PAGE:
States Of Independence

Posted in Literary with tags , , on March 9, 2010 by davidbelbin

On Saturday March 20th I’ll be appearing at the Independent Press Day at Leicester De Montfort University as part of a free festival called ‘States Of Independence’. I’ll be reading, talking and answering questions about ‘The Pretender’ and literary forgery from 2 to 2.40pm. The day runs from 10.30-4.30 and there’s more good stuff going on than anyone could possibly take in. Full programme here. If I wasn’t speaking, I’d be listening to Tindal St novelists Maria Allen and Will Buckingham at 2, or the poet Gregory Woods. As it is, I’m undecided what to do at 1. Should I go and see my old mucker Peter Mortimer talking about Camp Shatila, or wonderful children’s writer Berlie Doherty (whose ‘A Beautiful Place For A Murder’ I edited) talking about how to write place? Or I could skip both to see fine poet Mike Wilson, who I was at university with. The 12 slot presents similar clashes between old friends, former students and new friends, but I think I’ve agreed to intro Anthony Cartwright and Rod Madocks, so that gets me out of offending the others. It should be a great day. If you’re within an hour of Leicester, I expect to see you there!

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The East Midlands Book Award

Posted in Literary, Uncategorized with tags , , on February 13, 2010 by davidbelbin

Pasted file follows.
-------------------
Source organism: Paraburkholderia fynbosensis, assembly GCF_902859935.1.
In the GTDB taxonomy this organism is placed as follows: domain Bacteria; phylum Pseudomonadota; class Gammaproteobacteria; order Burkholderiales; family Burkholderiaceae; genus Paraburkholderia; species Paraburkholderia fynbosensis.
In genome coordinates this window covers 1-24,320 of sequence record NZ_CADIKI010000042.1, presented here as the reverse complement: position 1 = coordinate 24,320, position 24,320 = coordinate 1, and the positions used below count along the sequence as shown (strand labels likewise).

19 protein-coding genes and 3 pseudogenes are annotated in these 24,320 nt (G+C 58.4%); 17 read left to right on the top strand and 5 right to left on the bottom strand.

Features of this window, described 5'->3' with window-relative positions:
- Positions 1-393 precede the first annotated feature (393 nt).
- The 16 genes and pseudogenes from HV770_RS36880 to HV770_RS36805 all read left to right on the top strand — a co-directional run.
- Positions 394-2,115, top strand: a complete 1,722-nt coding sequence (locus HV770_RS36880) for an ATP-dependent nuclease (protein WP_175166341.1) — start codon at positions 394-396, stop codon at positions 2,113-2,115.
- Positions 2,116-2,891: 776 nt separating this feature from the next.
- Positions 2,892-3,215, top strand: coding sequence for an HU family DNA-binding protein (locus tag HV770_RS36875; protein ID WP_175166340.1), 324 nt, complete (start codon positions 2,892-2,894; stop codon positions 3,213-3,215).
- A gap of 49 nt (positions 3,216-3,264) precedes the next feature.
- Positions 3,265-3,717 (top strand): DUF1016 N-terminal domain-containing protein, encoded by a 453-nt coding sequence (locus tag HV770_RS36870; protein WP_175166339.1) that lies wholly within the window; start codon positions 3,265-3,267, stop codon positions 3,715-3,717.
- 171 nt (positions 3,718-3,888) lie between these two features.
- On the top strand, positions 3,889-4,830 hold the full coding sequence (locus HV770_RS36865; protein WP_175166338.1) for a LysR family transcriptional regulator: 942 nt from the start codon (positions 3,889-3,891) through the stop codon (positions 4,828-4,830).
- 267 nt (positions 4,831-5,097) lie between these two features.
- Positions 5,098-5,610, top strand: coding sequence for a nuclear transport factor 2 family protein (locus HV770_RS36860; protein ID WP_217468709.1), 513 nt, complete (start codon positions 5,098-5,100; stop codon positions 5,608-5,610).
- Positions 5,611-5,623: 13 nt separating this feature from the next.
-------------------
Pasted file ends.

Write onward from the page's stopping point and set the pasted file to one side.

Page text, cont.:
Last year I was asked to be one of the trustees of a new, independent, annual book award, aimed at promoting and celebrating great writing in the East Midlands, where I’ve lived most of my life. This weekend marks the launch of the East Midlands Book Award which is being administered by Writing East Midlands. The other trustees are Ross Bradshaw, John Lucas and Jane Streeter. Ross runs Five Leaves Publications. John is an emeritus professor at the universities of Loughborough and Nottingham Trent (where I also have a part-time job) and runs Shoestring Press. Jane runs The Bookcase in Lowdham. However, we’re all acting in our individual capacities, hence no links to any of those other institutions. Ross and Jane also run the Lowdham Book Festival, where the first award ceremony will take place next year. After that, we hope that the ceremony (probably too grand a word) will circulate the six counties of the East Midlands (Derbyshire, Leicestershire, Lincolnshire, Northamptonshire, Nottinghamshire, and Rutland).

The full rules of the award can be found on the Writing East Midlands site, but, basically, to be eligible, you have to live in the East Midlands, have a book (in, broadly, a creative field) published this year, and your publisher must submit three copies of the book to Writing East Midlands between March 1 and December 1. There will be three judges, who will be announced quite soon. It’s an exciting venture, which is not subject to the vagaries of government changes or the Arts Council lottery (but with, we hope, some sponsors getting involved).  Questions are welcomed in the comments box, where I’ll answer them or take them to the next trustees meeting if I don’t know the answer. Please spread the word.